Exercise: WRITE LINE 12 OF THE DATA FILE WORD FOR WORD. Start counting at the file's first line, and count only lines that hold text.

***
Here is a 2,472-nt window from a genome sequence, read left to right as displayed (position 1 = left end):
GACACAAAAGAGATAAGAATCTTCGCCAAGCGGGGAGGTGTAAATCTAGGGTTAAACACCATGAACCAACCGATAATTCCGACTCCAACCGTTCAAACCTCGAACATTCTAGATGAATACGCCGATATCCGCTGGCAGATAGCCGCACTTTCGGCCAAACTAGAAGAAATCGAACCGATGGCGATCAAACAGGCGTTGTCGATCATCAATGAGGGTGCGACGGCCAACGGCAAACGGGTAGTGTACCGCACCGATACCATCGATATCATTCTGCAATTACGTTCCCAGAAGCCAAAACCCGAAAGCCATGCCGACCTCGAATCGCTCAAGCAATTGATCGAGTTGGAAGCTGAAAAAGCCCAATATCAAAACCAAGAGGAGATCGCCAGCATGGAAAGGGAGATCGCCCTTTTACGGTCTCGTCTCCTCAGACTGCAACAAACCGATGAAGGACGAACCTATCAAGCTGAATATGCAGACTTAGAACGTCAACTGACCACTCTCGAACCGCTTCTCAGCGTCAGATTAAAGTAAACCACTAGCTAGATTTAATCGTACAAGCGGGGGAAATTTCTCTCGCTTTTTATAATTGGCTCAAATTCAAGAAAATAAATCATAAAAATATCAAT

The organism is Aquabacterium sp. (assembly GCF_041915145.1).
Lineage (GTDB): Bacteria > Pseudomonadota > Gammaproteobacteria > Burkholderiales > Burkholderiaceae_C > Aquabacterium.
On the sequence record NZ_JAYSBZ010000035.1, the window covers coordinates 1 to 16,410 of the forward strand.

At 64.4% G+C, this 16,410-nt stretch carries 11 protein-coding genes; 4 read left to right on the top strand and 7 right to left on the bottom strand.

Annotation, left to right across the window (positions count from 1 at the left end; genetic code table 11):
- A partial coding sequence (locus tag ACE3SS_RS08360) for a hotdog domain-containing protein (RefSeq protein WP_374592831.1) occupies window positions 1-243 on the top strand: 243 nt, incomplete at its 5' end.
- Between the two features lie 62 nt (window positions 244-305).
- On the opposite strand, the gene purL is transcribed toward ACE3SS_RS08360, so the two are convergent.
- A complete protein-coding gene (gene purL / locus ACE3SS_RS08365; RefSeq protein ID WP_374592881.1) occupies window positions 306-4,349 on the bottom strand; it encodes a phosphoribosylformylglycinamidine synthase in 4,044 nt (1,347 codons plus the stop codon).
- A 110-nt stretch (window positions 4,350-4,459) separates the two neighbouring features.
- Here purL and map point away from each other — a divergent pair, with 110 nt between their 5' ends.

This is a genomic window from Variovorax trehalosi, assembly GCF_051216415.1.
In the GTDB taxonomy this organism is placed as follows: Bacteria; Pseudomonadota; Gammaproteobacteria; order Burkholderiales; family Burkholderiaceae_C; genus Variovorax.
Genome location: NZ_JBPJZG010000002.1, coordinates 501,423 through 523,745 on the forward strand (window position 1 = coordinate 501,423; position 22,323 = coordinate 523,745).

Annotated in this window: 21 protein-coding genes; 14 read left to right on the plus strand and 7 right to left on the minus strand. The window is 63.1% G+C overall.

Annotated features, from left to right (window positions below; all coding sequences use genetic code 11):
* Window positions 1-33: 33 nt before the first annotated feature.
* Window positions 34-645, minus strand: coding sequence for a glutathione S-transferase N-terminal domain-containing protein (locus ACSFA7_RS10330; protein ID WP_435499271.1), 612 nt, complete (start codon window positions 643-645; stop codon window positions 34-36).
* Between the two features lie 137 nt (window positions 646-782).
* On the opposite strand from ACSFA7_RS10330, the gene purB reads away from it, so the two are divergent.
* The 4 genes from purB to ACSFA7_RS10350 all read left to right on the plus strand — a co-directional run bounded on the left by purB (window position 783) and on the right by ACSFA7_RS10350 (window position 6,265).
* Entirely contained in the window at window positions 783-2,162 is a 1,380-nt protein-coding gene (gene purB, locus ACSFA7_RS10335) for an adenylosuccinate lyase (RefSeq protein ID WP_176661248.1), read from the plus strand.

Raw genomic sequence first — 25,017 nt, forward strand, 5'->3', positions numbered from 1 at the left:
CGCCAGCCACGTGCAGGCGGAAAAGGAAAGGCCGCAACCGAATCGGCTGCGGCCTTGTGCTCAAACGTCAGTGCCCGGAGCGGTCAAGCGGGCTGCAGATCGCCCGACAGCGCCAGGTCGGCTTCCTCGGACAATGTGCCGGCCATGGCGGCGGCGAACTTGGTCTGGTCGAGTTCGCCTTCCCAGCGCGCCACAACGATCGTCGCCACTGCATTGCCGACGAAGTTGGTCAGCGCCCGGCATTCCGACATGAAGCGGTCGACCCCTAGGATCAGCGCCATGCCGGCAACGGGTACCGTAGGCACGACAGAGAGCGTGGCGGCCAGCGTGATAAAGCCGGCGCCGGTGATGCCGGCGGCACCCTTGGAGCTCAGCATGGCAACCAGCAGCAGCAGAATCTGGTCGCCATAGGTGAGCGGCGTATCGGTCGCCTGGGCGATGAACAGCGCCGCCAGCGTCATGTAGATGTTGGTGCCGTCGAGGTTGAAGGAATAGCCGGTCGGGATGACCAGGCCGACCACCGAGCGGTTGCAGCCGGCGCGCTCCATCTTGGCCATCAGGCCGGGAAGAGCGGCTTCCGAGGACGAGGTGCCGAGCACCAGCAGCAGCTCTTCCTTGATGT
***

- A 110-nt stretch (window positions 4,350-4,459) separates the two neighbouring features.